“One of the beautiful things about CDFIs—Native CDFIs in general—is we have to provide education and training in conjunction with our lending activities. So when you pair those two things together, we are seeing great success. We’re changing the economic landscapes of our communities and providing opportunity which normally hasn’t been provided.”
Chrystel Cornelius (Ojibwe; Oneida), Executive Director, First Nations Oweesta Corporation
“Native CDFIs are weavers, connecting families, communities, and entrepreneurs to the resources necessary to bring dreams to life for multiple generations.”
Kevin Walker, President and CEO, Northwest Area Foundation
“Want to get a loan? Start a business? That’s next to impossible without a mainstream financial institution. Native CDFIs fill the gap.”
Tanya Fiddler (Cheyenne River Sioux), Former Executive Director, Native CDFI Network
“Those kinds of case studies and examples will go a long way to break down the barriers and perceptions that it’s difficult to do business on Native lands.”
Mike Wilson, President and CEO, Federal Home Loan Bank of Des Moines
A Win-Win Investment with Lasting Impact
Native CDFIs are proven and promising partners that make a positive difference in Indian Country successfully and sustainably.
Native CDFIs are building equitable economies in Native communities by opening doors to loans, extending credit to thriving businesses, generating good jobs, and expanding access to new opportunities.
They build trust, strong community relationships, and self-determination to help Native communities overcome challenges of accessing credit and building assets created by economic systems that have harmed them or ignored their needs.
Bringing Dreams to Life for Multiple Generations
Native CDFIs understand the unique assets and needs of Native communities and cultures, respecting their perspectives and honoring their histories. This is what makes Native CDFIs capable of establishing a powerful infrastructure for economic and cultural wealth that is built to last.
Enabling Native Communities to Thrive in the Face of Historic Impacts
To invest for prosperity in Native communities, successful financial services need to reflect traditional values, guided by the wisdom to plan for multiple generations.
The services must also account for the impact of history. The systemic racism, violence, and exclusion that began in these lands centuries ago continues today—resulting in traumas, financial instability, and other barriers that make it harder for the communities we partner with to thrive on their own terms.
Native communities are relentlessly resilient. Businesses have fought to create jobs and give back. Workers have generated cash and employment in places without a main street or a bank to support them. More entrepreneurs and families need access to capital that’s tailored to their culture and way of life.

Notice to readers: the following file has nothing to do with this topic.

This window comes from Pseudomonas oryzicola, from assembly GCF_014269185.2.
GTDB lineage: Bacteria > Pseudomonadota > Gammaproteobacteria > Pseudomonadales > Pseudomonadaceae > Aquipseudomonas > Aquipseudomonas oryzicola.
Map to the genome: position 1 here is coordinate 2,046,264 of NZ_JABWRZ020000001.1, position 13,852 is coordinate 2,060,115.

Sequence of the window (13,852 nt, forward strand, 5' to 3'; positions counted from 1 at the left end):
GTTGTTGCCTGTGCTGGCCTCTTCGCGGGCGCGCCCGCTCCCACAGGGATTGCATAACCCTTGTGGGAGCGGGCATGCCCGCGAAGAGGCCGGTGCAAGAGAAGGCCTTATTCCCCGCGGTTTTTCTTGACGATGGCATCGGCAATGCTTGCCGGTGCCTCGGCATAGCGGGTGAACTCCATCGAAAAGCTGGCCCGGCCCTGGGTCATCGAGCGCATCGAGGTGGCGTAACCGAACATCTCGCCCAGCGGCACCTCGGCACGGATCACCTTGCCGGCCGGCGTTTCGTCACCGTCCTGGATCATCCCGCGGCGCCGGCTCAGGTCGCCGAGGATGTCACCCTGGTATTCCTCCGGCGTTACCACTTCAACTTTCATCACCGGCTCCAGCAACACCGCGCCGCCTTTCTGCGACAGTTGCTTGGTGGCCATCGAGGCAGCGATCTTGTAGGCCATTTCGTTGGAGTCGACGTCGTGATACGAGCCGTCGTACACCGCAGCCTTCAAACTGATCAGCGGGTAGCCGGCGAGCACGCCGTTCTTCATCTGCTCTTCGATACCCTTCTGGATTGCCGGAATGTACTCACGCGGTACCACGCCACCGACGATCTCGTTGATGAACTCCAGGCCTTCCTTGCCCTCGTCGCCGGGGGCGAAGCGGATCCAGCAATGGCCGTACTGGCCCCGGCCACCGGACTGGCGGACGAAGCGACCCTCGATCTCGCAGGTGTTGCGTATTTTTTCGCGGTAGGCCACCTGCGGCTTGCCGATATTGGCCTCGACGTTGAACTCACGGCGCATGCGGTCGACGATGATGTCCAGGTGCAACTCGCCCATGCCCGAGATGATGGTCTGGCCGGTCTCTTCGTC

Native CDFIs understand this need and are experts in serving, responding, and delivering results successfully. Their practical know-how builds upon the wealth of wisdom in Native communities and the need to heal. They connect investors to Native businesses with a respect for history, culture, and context that helps communities thrive for the long term.
Five Reasons to Partner with Native CDFIs for Long-Term Impact
We talked to leaders of banks, asset management firms, financial institutions, and other funders and partners about what convinced them to invest in Native CDFIs. It all comes down to successful long-term impact.
Native CDFIs are anchored in local culture and passionate about creating opportunities for long-term growth, understanding the needs of Native communities and growing the opportunities to respond.
They know how to bridge traditional cash economies and Native lifestyles with the financial mainstream. They also lay the groundwork for investment in Native communities by providing capital and financial assistance, education, and training.
The result is a powerful multiplier effect, which helps Native entrepreneurs and Native-led businesses thrive, creating good jobs, an expanded tax base, and new market opportunities.
In many cases, Native CDFIs are the first encounter Native families and individuals have with a financial institution. Native CDFIs help families reach financial stability through education, credit building, and savings.
Because Native CDFIs serve a large unbanked population, staff will frequently refer program participants to a nearby bank or credit union to open their first account and deposit money as part of a savings plan. Many of these new potential customers are the first in their generation to break a cycle of poverty and move toward building a life of self-determined economic prosperity and stability.
Other services and products, like youth savings accounts, financial education, and planning for college and other future events, widen the range of options, possibilities, and opportunities for families to choose for themselves and generations to come.
Looking closely at the financial outcomes of Native CDFIs, it is clear that in addition to their outsized positive impact, they are a smart business choice. They have lower-than-average default rates,1 strong net asset ratios, and low historical write-off and delinquency rates.
On paper, the strength of relationships that Native CDFIs have in the Native communities they serve translates into a business model with an edge.